"Another way is to look closely at his photographs. He had future generations in mind when assembling his portrait gallery of eminent contemporaries; he wanted to present posterity with a “convincing and sympathetic likeness” of the people he admired. Roland Barthes (who thought Nadar was the world’s greatest photographer) confessed that his own fascination with photography was “tinged with necrophilia … a fascination with what has died but is represented as wanting to be alive”.
We can’t really know someone by peering at a photograph taken 150 years ago (the same is true of a selfie taken 15 minutes ago). Yet the magic of Nadar’s portraits – their sincerity, their freshness, the unwavering faith they demonstrate in the possibility of capturing a piercingly accurate psychological likeness – tempts us to forget our scepticism, to look past the sepia tint, the old style hats and coats, and our doubts about the veracity of photographic images. We’re tempted, when we first see them, to trust the spark of recognition, that instant when we come face to face with a fellow being who’s alive and knowable."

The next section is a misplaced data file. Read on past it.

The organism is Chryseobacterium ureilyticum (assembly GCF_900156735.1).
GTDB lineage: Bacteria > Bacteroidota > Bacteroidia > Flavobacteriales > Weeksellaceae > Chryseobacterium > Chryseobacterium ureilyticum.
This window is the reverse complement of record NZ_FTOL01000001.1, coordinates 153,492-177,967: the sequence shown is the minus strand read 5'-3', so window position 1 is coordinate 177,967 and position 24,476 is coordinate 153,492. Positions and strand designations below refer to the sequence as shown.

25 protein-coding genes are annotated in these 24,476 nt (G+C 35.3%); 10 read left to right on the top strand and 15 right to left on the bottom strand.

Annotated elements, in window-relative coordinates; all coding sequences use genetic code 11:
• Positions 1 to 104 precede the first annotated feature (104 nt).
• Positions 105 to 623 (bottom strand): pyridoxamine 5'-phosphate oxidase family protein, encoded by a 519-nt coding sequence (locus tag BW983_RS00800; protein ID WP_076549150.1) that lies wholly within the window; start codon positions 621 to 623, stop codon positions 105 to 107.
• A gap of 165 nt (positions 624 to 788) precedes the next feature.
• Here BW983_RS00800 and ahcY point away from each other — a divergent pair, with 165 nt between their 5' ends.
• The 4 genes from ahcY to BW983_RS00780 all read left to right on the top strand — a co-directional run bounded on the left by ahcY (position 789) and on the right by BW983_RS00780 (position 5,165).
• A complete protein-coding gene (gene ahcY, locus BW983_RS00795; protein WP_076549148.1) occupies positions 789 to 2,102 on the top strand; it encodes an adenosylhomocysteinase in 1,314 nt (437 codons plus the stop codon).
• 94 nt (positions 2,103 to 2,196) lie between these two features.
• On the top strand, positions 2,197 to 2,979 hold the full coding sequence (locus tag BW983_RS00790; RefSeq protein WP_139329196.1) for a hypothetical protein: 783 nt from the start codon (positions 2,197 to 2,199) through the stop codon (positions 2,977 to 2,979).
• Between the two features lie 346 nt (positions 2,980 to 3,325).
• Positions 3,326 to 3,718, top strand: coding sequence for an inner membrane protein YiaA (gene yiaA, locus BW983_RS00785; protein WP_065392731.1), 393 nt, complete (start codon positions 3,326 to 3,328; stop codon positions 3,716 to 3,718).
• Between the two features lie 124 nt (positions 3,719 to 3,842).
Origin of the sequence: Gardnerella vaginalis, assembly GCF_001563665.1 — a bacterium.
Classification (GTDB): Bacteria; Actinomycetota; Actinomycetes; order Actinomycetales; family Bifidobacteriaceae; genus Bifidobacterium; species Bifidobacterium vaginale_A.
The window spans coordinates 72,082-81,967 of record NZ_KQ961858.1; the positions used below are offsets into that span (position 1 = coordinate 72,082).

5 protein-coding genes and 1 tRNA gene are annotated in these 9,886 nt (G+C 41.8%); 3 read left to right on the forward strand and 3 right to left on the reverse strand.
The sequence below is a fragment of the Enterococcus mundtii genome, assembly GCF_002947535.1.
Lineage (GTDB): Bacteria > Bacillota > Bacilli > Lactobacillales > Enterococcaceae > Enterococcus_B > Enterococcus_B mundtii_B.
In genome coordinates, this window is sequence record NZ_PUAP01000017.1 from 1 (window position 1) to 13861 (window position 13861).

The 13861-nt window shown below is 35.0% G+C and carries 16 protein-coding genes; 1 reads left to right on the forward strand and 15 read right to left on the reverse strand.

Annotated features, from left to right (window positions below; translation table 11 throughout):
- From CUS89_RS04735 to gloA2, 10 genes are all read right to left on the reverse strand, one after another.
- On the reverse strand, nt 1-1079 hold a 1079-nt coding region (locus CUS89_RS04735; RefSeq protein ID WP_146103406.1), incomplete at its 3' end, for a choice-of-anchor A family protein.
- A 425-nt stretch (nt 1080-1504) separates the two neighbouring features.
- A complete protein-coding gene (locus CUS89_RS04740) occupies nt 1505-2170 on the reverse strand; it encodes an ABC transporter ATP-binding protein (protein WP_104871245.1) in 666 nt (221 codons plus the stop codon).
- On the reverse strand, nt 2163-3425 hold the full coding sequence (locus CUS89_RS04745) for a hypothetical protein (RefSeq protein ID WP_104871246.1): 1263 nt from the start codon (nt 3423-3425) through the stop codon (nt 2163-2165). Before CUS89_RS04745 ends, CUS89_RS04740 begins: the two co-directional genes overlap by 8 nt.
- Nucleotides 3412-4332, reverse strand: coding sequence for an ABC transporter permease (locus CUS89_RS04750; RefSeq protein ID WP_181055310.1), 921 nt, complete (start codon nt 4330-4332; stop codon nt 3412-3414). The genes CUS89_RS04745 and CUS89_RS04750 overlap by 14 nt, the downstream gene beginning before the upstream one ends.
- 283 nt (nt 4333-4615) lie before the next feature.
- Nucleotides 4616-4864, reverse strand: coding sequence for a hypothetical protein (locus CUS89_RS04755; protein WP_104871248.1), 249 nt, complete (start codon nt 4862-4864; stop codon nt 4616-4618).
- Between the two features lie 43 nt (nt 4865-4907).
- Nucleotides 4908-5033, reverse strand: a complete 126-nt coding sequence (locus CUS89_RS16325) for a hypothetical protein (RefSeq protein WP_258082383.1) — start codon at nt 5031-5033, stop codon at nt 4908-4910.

The absurd life of Félix Nadar, French portraitist and human flight advocate - The Guardian